“We’re done cutting,” Allbritton tells me.
Moody’s analyst Karen Berckmann, who wrote the reports on Allbritton, explains that the company’s negative rating is due to the balance of debt to earnings it must maintain to meet covenants with its lenders.
“They could generate more than enough cash to pay their interest expenses,” Berckmann says. “In the past, they have given a lot of cash to the owners. It’s been a drag on the company’s cash flow. They are not likely to continue distributing cash to the parent company.”
In other words, the Allbritton family might have to take less profit for a time.
Compared with his company’s eight TV stations, Politico is a relatively small part of Allbritton’s costs and revenues. Moody’s called “the achievement of profitability for Politico also a positive for the rating.”
Allbritton dismisses the negative rating—he says his company is in great shape and won’t miss one bond payment.
“We have no problems,” he says.
Every Friday, Allbritton meets with news directors at WJLA and NewsChannel 8; then he gets together with Harris and VandeHei, as he does most mornings.
“I’m a pretty involved guy,” he says.
Allbritton’s involvement with Politico steers clear of the publication’s political tone. It has no opinion page. VandeHei and Harris say that neither Allbritton nor Fred Ryan has ever weighed in on coverage. Ryan worked in the Reagan White House and served as Ronald Reagan’s chief of staff when the President left office; he’s still close with Nancy Reagan.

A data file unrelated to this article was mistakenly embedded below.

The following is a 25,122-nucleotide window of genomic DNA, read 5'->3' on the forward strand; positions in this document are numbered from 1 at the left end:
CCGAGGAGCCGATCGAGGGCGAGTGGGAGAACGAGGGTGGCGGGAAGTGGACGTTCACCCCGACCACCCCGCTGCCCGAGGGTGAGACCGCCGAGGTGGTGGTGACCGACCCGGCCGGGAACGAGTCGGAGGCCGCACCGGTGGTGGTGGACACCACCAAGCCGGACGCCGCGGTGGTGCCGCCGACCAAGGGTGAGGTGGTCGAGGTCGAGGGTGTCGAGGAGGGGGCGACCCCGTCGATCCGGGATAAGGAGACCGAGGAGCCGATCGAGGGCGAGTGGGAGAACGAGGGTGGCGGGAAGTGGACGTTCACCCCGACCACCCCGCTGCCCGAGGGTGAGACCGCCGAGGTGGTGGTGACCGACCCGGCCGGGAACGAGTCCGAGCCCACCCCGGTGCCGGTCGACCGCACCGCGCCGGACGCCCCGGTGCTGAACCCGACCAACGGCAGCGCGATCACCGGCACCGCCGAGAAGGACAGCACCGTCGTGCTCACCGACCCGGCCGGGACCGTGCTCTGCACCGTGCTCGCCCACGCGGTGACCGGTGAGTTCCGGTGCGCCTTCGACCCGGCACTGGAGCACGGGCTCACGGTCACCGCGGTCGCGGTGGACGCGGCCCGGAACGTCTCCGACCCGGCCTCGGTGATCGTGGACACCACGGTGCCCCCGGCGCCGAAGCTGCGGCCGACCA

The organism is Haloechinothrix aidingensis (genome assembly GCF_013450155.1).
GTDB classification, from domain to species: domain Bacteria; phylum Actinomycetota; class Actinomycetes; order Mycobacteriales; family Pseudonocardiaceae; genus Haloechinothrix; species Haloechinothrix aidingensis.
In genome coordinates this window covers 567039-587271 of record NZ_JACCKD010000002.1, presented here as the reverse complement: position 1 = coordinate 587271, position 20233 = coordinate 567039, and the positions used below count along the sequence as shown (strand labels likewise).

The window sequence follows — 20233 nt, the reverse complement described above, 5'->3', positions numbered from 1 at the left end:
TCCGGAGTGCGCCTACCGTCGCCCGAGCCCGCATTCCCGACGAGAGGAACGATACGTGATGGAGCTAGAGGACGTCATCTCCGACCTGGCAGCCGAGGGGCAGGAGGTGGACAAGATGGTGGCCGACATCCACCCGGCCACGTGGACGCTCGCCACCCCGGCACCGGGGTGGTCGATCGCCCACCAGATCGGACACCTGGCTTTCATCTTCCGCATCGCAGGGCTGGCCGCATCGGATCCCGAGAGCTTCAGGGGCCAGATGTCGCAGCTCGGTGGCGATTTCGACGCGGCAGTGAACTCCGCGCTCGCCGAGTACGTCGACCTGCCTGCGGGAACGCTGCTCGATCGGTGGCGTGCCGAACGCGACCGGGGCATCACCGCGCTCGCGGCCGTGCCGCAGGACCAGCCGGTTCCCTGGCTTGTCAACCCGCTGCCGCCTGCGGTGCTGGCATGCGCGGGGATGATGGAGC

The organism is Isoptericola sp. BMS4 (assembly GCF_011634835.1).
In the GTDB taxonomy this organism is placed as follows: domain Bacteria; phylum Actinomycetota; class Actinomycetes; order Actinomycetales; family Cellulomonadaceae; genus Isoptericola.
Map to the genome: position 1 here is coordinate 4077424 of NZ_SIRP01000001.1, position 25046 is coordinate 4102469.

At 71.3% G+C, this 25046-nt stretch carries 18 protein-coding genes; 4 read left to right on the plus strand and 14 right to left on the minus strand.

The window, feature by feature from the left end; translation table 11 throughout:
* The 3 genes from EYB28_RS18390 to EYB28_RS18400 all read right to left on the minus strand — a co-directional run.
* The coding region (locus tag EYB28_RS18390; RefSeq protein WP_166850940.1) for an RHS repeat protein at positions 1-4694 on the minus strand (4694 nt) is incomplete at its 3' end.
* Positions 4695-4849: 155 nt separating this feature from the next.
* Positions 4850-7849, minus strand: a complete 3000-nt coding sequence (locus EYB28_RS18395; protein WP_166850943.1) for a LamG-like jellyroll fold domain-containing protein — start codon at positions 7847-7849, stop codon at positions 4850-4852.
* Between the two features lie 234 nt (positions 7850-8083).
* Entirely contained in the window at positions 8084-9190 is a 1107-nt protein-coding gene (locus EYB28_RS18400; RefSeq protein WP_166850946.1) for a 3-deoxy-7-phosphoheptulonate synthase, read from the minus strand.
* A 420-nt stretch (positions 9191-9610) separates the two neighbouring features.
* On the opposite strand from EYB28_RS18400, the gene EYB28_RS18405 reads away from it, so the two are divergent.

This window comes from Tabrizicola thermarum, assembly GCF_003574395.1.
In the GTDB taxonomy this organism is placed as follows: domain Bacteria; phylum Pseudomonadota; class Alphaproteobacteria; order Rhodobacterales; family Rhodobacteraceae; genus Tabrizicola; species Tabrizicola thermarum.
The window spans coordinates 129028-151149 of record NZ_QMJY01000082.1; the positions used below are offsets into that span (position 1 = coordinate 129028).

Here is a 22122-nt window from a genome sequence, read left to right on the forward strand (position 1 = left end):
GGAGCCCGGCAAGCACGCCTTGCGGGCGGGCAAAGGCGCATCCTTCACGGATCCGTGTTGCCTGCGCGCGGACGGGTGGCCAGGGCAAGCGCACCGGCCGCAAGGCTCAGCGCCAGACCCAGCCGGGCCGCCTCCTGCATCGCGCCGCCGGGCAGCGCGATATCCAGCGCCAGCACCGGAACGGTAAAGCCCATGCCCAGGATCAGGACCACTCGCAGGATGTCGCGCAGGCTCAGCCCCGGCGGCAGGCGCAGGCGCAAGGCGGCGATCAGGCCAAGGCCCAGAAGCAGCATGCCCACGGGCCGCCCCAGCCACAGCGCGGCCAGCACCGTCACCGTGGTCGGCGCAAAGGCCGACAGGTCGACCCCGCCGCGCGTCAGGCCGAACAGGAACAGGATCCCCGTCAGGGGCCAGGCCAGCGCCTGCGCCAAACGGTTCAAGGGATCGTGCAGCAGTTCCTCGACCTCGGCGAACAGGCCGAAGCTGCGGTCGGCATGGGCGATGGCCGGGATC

“I check my political views at the door,” says Ryan. “We would not get quality journalism if we were pushing the coverage left or right.”
I catch up with Allbritton in the glassed-in conference room in the center of the combined newsrooms. He can see all of Politico and the assignment desk of the TV stations.
I ask if he sees himself as a pillar of the Washington community or a businessman who lives here. He chooses the latter.
“I do have a sense of responsibility for this community,” he says. “My father’s theory was that certain folks will know about what kind of good works he did. I tend to agree with that.”
The Allbrittons have been very philanthropic. Robert and Elena pledged $5 million to create a Center for the Study of Public Life at Wesleyan. “I am a huge supporter of education,” he says.
Most of the family’s gifts are anonymous. Public records show that the Allbritton Foundation, based in Texas, has focused its donations on cancer research, universities, and hospitals, but it has also donated funds to the Joint Center for Political and Economic Studies and the Capital Area Food Bank. Robert meets with his parents every spring to designate recipients. Don’t expect any press releases.
“I see myself as a normal kind of person,” he says. “I like driving myself to work, shopping for my own groceries. I don’t want to lose touch with what people are going through. For many people in DC, the most important thing is what they project, how they dress, which party they were invited to. That’s never been important to me.
“I’m a pretty happy guy. I wake up every morning and say, ‘Thank you, God, for a wonderful day.’ ”
His peace of mind comes in part from his decision not to buy the nine New York Times Company TV stations three years ago.
“I knew I wasn’t going to sleep well with that much debt on the books,” he says.
Perhaps that’s the secret to his success: eight hours a night—except when son Alex wakes him at 6.